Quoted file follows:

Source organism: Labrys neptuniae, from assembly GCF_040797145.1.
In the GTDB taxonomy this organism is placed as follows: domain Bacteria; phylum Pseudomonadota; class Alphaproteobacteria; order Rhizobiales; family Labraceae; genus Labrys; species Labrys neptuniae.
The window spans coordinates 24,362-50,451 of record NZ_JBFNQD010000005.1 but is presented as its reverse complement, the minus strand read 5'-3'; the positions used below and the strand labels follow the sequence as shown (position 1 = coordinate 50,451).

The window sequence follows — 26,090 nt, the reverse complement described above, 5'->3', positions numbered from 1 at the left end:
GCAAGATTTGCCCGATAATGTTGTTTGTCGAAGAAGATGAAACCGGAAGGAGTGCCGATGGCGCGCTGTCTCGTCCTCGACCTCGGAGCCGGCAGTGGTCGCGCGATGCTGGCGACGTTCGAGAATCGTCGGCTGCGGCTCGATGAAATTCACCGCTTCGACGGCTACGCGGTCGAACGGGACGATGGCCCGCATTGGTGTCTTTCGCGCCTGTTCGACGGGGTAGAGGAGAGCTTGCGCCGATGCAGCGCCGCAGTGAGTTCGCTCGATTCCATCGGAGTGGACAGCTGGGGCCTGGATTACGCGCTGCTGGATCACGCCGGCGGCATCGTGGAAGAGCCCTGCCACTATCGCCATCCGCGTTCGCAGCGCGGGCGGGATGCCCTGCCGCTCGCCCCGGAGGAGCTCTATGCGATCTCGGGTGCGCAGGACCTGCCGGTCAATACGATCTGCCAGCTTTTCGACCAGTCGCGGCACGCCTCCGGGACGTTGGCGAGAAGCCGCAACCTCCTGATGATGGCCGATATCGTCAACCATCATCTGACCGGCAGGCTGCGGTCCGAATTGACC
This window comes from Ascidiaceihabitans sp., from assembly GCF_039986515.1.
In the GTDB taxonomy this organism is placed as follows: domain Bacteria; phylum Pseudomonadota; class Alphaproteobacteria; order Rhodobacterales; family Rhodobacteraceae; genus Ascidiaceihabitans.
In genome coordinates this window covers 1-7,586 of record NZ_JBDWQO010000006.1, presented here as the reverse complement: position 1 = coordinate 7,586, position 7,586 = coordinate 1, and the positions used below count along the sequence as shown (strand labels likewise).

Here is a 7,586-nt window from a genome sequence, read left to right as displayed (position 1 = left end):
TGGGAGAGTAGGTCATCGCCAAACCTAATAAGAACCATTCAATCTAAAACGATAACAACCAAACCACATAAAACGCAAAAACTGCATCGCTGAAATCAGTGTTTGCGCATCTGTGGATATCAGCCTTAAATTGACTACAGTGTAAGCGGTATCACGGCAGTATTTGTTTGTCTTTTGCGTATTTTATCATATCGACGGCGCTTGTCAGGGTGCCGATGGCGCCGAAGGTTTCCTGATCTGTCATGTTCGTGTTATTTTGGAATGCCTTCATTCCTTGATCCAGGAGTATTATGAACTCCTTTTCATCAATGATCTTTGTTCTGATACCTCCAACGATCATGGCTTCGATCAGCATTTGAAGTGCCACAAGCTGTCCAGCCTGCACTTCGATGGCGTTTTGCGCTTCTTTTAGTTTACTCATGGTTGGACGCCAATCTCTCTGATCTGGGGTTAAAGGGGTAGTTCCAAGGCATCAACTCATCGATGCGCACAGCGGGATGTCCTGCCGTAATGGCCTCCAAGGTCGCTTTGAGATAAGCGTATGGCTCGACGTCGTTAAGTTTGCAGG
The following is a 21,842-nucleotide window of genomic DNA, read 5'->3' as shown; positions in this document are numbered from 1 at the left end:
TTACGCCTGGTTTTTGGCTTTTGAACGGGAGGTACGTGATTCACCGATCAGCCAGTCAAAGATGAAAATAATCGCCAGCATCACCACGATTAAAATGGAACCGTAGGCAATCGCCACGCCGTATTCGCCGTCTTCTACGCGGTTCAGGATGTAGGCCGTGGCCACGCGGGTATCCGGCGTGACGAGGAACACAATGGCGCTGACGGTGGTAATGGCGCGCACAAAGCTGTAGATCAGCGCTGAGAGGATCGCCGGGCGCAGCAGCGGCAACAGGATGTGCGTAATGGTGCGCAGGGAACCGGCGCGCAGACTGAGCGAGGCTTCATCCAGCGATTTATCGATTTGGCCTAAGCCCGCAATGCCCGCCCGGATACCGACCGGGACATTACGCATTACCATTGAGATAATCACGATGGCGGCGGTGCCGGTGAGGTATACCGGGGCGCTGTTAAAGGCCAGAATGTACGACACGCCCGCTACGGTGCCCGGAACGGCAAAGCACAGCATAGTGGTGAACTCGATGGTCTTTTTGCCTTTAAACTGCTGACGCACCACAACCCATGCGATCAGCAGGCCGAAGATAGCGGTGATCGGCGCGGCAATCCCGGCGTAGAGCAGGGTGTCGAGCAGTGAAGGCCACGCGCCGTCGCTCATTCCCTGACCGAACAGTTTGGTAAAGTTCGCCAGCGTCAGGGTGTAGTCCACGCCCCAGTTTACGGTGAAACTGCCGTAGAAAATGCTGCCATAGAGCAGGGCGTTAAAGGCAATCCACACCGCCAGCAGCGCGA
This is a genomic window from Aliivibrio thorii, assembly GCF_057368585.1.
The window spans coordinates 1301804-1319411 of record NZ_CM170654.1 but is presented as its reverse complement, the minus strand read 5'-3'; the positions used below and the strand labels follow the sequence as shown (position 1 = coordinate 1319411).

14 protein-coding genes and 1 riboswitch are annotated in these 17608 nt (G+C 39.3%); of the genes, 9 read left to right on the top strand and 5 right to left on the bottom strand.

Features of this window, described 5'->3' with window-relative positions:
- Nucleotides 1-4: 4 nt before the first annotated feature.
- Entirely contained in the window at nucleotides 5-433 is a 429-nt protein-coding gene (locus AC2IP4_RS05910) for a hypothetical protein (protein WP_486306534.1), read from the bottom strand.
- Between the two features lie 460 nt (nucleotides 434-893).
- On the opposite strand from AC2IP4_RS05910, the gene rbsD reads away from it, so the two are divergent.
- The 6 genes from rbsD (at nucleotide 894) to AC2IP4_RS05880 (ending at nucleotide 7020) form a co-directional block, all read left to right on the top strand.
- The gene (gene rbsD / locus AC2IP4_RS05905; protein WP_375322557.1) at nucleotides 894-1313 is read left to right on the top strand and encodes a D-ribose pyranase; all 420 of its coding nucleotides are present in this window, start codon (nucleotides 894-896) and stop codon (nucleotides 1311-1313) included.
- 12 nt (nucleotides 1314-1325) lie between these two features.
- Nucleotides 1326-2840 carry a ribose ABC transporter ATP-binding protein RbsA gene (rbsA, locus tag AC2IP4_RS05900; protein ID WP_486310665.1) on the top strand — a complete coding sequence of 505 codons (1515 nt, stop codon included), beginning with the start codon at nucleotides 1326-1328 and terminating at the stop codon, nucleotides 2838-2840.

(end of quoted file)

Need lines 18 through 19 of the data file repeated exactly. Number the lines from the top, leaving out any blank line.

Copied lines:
- Entirely contained in the window at nucleotides 5-433 is a 429-nt protein-coding gene (locus AC2IP4_RS05910) for a hypothetical protein (protein WP_486306534.1), read from the bottom strand.
- Between the two features lie 460 nt (nucleotides 434-893).